Meeting someone is difficult for anybody, but sometimes when you’re queer, things are a bit more complicated. The queer nightlife seems to be the place to find yourself a little steamy romance, but if you don’t have an affinity for bars or clubs, you might find yourself out in the cold.
Now, if you’re like me and you just can’t seem to get a date (not that I’m begging), I’m sure you’ve heard just about everyone say, “I have a friend that’s gay, you’d love him!” Now, the question I pose is: How do you know? Is it an assumption that because we’re both single gay men that we’re definitely going to get along, get married, and adopt Angelina Jolie’s leftovers?
Now, I know that this is meant to be helpful and polite. Though, I have had some unfortunate encounters in the past with men whom my “friends” thought I would “love”. My favorite of which was a gentleman whose terms of parole forbid him to leave Suffolk County. Of course, I didn’t know any of this until after I was in his car on our way to Manhattan as he drove well over the speed limit.
I guess what I’m getting at here is sometimes our friends don’t always know what’s best for us. Don’t get me wrong, I’m totally guilty of asking my friends to set me up (to no avail, I might add), but we can’t assume that two people will get along simply because they’re both queer. There are so many deciding factors that go into picking a significant other and having the same sexual orientation is really just the tip of the iceberg.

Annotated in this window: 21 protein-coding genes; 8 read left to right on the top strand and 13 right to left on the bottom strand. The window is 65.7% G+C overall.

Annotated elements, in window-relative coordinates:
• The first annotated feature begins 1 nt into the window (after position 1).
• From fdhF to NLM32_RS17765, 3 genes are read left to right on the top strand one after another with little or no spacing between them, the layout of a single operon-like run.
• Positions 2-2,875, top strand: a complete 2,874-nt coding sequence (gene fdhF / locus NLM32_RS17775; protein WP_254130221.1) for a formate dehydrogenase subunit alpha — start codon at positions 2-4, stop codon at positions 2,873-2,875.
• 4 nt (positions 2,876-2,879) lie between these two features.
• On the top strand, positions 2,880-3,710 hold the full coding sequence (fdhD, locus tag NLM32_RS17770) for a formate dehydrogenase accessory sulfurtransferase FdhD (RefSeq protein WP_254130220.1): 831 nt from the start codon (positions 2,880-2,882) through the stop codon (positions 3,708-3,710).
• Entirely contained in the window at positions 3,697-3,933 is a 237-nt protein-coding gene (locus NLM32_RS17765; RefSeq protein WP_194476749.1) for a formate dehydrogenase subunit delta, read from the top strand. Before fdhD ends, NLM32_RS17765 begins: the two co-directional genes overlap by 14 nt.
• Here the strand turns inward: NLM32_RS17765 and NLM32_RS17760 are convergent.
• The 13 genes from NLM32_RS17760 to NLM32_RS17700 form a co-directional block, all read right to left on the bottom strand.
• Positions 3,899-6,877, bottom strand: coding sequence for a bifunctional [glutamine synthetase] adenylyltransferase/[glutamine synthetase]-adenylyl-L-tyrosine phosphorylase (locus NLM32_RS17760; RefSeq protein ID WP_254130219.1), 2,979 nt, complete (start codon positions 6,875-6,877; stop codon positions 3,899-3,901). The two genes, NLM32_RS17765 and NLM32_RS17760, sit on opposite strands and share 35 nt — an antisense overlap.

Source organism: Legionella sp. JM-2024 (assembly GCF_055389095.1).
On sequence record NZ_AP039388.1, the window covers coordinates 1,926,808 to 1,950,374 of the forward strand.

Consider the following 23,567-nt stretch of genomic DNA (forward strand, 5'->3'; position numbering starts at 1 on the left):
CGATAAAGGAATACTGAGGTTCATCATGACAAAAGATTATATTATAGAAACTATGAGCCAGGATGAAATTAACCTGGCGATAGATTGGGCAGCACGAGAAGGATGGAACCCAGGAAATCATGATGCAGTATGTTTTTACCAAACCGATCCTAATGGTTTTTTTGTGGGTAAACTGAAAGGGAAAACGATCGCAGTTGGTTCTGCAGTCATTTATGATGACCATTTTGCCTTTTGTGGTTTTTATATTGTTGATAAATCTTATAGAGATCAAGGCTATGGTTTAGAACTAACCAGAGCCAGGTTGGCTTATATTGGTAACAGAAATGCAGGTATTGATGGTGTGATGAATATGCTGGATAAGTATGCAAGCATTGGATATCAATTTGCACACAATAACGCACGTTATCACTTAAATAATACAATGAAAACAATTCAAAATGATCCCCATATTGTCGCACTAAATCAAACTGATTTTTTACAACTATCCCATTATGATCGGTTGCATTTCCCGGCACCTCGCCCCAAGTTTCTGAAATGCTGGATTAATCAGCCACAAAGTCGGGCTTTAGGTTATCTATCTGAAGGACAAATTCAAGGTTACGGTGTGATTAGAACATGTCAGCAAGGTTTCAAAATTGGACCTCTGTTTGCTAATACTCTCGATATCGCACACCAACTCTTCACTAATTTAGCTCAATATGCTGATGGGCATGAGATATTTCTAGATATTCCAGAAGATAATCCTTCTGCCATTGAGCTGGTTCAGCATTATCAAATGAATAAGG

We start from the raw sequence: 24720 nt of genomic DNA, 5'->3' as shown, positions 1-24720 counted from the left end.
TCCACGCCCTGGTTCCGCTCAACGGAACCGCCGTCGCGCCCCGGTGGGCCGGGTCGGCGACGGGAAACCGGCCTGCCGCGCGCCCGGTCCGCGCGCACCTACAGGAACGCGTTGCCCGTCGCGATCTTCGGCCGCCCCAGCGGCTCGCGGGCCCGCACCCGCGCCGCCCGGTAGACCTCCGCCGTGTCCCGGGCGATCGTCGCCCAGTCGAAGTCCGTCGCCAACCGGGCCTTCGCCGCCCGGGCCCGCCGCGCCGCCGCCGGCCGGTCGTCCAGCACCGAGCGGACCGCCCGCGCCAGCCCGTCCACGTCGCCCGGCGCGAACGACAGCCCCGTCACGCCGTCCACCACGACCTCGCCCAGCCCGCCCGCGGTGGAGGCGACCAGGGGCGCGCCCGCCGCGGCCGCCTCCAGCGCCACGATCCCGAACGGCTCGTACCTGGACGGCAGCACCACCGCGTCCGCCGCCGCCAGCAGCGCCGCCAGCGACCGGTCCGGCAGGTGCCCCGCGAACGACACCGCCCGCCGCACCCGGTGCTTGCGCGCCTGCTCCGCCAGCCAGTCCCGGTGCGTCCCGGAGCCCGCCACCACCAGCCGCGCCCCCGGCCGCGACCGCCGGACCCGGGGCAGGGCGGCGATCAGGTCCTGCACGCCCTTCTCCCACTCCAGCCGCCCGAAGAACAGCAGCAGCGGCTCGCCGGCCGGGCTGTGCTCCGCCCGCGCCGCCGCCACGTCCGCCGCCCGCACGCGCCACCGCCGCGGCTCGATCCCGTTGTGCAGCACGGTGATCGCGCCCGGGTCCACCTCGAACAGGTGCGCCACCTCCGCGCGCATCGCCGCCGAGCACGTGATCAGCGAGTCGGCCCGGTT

Being gay, bisexual, or heterosexual doesn’t define who we are as people, it’s just another piece of a larger puzzle. Therefore, there should be more to a “love connection” than the fact that you both happen to be gay or straight.
I find that depending on how well you know the friend who is playing matchmaker usually defines the accuracy of the match. If we barely know each other, I’m probably going to be more skeptical of the man you assume will be my future ex-husband. Also, I can’t help but notice the fact that best friends usually don’t set their friends up on dates. This is probably because your best friends are more critical of who takes you out than you are.
Now when someone turns around and tells you that they’re not interested in meeting your friend, it becomes awkward. It’s not that it’s not appreciated, but maybe they’re just not that person’s type, or maybe they’re too busy to be dating at the moment, or maybe that person was just on an episode of “Cops.”
Before you suggest that your gay best friend and I should meet because I’d love him and we’d get along so well, try asking me what my type is and get to know what I look for in a romantic partner. If your friend does not fit these criteria, it’s likely that you just assumed that we’d get along because we’re both gay. Or, better yet, introduce us to one another as friends and let us get to know each other without your influence. I know I feel much better about myself when I think I did it all on my own.
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